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At-Home Lumbar Sensation Self-Exam for Low Back Pain

| | Back (Spine)
low back pain self exam
Dr. Centeno Walks You Through How to Do a Self-exam for Low Back Pain


Hi, It’s Dr. Centeno. And this is part of a bigger series on what you can do at home to understand why your back hurts.

And today we’re going to focus on nerve problems.

So, if you’re stuck at home, what can you do to figure out what’s going on with your back? Healthcare has always been a situation of asymmetrical knowledge – right? The doctor knows more than the patient. My goal with this is to give you the power to figure out what’s wrong. So, I’m going to share my physical exam secrets learned over a lifetime of treating patients with pain.

So, realize that understanding what’s going on with your back nerves is actually many times more powerful than an MRI. For instance, I’ll often see an MRI that looks like it should be, let’s say L5-S1 towards the bottom of the low back. But when I do the exam, it looks like L-3 and I can tell you that I will get better results if I treat L-3 than L5-S1.

lumbar spine
Figure 1: What You’re Testing in Self-Exam for Low Back Pain

So, each nerve in your back comes out near its disc. In each bone in the back is numbered L-1 to S1, as shown as are the nerves numbered. And to test nerves in your back, you’ll need a pin or a safety pin and just your finger.


nerve leg self exam
Understanding Sensation for Self-Exam for Low Back Pain

So, we’re going to do sensory testing of the lower leg. So, with your finger, I want you to test each of these areas. Side by side. So, for L5 it’s the big toe on the right versus the big toe on the left.

Just like that. And once you do the same thing with the pin, gently poke yourself a couple times on both your big toe on the right, your big toe and the left. And again, you’re going do these three areas here. You’re going to do the L4 area. You’re going to do the L5 area. So, the L4 is the inside of the leg. The L5 is the big toe. And you’re also going to do that S1 area which is the outside of the foot.

So, once you test all three of those areas side to side and write down what you feel.

Now, you’re going to do the same thing in the upper lumbar spine, and that’s going to be L-1 at the groin, L2 at the inside thigh and L-3 at the mid-thigh, again, side to side.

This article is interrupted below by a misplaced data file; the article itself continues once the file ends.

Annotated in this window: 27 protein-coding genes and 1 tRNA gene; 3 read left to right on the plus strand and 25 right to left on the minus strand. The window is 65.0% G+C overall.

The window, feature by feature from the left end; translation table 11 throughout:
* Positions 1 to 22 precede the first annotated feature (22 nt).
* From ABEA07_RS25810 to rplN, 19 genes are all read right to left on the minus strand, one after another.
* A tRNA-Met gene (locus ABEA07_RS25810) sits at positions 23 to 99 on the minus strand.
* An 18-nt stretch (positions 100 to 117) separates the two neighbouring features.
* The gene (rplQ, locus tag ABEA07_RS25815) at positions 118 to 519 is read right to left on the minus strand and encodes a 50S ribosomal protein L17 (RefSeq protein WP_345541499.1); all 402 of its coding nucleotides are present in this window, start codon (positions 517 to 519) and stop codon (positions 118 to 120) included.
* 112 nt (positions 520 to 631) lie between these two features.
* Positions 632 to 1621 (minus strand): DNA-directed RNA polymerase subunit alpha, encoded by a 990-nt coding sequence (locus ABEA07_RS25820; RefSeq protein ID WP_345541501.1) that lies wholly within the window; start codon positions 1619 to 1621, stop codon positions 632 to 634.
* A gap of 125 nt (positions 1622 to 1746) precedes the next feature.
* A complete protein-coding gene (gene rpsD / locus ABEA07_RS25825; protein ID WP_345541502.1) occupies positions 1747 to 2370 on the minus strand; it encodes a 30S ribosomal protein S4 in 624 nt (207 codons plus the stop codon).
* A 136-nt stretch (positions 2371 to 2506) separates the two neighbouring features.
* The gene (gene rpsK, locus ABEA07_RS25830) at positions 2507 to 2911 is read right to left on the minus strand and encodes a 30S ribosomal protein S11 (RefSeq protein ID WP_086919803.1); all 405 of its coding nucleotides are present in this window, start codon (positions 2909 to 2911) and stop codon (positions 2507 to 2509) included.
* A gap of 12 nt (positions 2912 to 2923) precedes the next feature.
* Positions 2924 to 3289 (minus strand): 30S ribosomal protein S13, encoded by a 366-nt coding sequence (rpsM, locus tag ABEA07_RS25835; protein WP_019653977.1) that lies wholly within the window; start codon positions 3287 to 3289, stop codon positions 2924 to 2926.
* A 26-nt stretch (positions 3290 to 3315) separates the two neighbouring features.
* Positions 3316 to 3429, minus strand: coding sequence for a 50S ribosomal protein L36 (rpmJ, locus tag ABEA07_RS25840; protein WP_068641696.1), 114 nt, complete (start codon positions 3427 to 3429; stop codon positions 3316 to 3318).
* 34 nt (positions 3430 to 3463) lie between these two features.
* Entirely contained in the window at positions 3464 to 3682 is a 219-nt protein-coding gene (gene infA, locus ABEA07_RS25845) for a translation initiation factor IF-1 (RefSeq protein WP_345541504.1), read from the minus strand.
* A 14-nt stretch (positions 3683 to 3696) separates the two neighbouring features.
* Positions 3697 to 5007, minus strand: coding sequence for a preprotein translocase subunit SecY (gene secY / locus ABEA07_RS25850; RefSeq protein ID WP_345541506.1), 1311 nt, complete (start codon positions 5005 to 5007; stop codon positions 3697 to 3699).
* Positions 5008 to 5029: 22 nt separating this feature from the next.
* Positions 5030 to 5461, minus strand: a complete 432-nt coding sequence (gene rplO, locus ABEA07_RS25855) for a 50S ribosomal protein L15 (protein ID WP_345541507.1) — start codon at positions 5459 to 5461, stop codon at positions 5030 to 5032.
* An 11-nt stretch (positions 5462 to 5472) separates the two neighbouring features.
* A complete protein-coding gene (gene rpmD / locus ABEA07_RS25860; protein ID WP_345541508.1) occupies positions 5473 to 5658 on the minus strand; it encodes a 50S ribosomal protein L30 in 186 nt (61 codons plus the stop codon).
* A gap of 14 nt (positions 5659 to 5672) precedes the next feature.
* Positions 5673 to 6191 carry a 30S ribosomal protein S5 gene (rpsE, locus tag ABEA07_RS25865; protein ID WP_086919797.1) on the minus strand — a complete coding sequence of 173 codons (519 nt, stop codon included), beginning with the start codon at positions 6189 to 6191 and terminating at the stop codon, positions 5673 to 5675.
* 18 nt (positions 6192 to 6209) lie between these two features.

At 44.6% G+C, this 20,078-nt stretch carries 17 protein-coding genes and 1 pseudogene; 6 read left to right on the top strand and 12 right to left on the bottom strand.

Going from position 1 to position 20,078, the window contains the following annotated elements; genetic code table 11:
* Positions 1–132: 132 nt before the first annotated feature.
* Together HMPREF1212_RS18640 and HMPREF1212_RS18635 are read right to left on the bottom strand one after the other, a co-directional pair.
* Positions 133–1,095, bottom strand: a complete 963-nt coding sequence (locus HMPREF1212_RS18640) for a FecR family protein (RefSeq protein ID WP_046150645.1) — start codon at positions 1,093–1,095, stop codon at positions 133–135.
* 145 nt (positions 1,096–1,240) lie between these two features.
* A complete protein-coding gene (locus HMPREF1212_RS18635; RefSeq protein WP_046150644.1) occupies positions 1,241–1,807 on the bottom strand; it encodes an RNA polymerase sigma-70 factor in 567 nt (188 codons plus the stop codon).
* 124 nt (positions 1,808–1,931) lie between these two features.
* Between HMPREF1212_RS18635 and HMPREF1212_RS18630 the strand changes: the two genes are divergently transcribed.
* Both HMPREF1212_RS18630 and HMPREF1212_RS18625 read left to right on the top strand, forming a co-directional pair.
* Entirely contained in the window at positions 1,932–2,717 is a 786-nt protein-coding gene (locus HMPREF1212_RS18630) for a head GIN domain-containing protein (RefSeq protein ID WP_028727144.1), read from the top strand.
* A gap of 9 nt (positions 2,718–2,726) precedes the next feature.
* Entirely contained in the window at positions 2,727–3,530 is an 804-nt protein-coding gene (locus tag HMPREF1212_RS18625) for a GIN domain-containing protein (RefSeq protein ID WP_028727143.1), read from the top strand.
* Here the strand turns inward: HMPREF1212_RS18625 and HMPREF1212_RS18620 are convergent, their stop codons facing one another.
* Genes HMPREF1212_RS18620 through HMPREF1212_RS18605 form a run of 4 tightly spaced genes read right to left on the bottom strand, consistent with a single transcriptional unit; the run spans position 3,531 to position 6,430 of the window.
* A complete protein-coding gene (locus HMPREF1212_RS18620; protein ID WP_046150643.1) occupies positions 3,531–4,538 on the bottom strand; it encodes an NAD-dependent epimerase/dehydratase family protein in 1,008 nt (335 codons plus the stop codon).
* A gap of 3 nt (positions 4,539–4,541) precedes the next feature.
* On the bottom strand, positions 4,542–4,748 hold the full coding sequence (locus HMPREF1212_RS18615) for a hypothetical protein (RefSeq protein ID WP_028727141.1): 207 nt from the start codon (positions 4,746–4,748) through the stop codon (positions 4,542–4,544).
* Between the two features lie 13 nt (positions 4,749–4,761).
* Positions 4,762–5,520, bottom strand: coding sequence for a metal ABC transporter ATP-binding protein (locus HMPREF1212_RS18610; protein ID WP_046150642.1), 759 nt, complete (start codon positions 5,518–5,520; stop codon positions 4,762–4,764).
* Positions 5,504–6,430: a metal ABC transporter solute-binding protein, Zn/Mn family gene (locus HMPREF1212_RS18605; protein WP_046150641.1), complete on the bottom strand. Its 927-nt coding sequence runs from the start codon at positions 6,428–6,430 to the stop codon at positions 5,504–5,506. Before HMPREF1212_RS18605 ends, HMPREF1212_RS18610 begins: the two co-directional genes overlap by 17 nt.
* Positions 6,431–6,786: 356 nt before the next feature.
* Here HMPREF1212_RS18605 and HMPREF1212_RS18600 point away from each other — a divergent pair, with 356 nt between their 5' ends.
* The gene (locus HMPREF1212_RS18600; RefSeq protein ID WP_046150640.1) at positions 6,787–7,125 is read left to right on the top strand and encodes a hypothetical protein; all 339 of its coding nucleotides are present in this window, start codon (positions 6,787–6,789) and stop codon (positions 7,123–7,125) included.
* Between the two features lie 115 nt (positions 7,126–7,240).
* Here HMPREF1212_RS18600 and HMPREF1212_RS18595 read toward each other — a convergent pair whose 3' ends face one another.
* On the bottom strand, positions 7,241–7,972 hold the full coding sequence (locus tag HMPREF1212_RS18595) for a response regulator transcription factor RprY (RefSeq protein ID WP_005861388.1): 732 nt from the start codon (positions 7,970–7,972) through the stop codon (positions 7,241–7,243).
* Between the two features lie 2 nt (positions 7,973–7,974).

You can brush your finger on the area to check for sensation. Again, poke yourself a couple of times, check it left and right. And what you’re trying to see is,

  • Does one side feel more than the other
  • Or less than the other?
  • Or do they feel identical?

If you have less or more sensation in one of these nerves, what does that mean?

Well, it means that nerve is having problems, and that’s localising where your issue is in your back. And that can be caused by disc bulges, or herniated discs, or arthritis pressing on nerves. And, now, I’m going to show you which nerves relate back to which areas…

So, if you look at this (above), if you, for instance, were having problems at the L1 nerve that goes back to the L1-L2 level. For the L5 nerve, it can be either the outside of the disc at L5-S1 or the inside of the disc at L4/L5. And again, S1, that’s usually the middle of the disc at L5-S1.

So now you’ve got a table and you can look at your nerves and see which levels are having problems. Now you’ve got the power to walk into your doctor’s office and say, “You know what, I’ve got an L5 nerve problem; I figured that out myself.

And that means that we need to be looking at L4, L5 or S1 or I’ve got an L2 problem, and that’s L2-L3.

So, if you want to learn more schedule, visit with a Regenexx provider or read about the Perc-FSU. But my goal here is to give you the power to do your own self-exam at home. Thanks so much for watching and have a great day!

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